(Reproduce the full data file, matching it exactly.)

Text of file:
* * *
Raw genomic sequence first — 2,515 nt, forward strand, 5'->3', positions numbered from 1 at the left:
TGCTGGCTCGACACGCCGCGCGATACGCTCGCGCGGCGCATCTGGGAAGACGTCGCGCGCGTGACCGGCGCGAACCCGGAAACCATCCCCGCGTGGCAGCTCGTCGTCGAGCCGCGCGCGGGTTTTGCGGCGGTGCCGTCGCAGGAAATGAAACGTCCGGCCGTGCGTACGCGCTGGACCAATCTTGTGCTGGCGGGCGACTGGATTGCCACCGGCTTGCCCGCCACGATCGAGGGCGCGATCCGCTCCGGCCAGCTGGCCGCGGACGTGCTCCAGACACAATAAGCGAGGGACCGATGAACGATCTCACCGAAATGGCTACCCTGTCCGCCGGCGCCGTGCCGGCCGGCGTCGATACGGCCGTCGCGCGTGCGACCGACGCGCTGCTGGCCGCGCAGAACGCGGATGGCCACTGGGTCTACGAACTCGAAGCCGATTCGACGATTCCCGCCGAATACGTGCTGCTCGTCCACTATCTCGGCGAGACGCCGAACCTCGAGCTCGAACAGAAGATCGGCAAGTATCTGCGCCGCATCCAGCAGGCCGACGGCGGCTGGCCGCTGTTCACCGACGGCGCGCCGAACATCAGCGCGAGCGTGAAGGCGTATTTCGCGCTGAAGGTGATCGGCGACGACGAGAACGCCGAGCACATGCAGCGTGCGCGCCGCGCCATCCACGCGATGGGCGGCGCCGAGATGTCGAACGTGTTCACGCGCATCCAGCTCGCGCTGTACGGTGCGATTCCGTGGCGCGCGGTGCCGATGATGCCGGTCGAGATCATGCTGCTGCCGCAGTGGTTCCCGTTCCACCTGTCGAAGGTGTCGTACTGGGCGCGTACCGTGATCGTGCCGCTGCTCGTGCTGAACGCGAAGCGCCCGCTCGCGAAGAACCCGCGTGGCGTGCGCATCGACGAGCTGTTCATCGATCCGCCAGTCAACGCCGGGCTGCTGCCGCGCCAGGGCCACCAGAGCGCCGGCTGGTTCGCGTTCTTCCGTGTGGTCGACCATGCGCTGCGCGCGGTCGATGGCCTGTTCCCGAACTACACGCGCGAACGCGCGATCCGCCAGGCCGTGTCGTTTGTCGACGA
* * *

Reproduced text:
Raw genomic sequence first — 2,515 nt, forward strand, 5'->3', positions numbered from 1 at the left:
TGCTGGCTCGACACGCCGCGCGATACGCTCGCGCGGCGCATCTGGGAAGACGTCGCGCGCGTGACCGGCGCGAACCCGGAAACCATCCCCGCGTGGCAGCTCGTCGTCGAGCCGCGCGCGGGTTTTGCGGCGGTGCCGTCGCAGGAAATGAAACGTCCGGCCGTGCGTACGCGCTGGACCAATCTTGTGCTGGCGGGCGACTGGATTGCCACCGGCTTGCCCGCCACGATCGAGGGCGCGATCCGCTCCGGCCAGCTGGCCGCGGACGTGCTCCAGACACAATAAGCGAGGGACCGATGAACGATCTCACCGAAATGGCTACCCTGTCCGCCGGCGCCGTGCCGGCCGGCGTCGATACGGCCGTCGCGCGTGCGACCGACGCGCTGCTGGCCGCGCAGAACGCGGATGGCCACTGGGTCTACGAACTCGAAGCCGATTCGACGATTCCCGCCGAATACGTGCTGCTCGTCCACTATCTCGGCGAGACGCCGAACCTCGAGCTCGAACAGAAGATCGGCAAGTATCTGCGCCGCATCCAGCAGGCCGACGGCGGCTGGCCGCTGTTCACCGACGGCGCGCCGAACATCAGCGCGAGCGTGAAGGCGTATTTCGCGCTGAAGGTGATCGGCGACGACGAGAACGCCGAGCACATGCAGCGTGCGCGCCGCGCCATCCACGCGATGGGCGGCGCCGAGATGTCGAACGTGTTCACGCGCATCCAGCTCGCGCTGTACGGTGCGATTCCGTGGCGCGCGGTGCCGATGATGCCGGTCGAGATCATGCTGCTGCCGCAGTGGTTCCCGTTCCACCTGTCGAAGGTGTCGTACTGGGCGCGTACCGTGATCGTGCCGCTGCTCGTGCTGAACGCGAAGCGCCCGCTCGCGAAGAACCCGCGTGGCGTGCGCATCGACGAGCTGTTCATCGATCCGCCAGTCAACGCCGGGCTGCTGCCGCGCCAGGGCCACCAGAGCGCCGGCTGGTTCGCGTTCTTCCGTGTGGTCGACCATGCGCTGCGCGCGGTCGATGGCCTGTTCCCGAACTACACGCGCGAACGCGCGATCCGCCAGGCCGTGTCGTTTGTCGACGA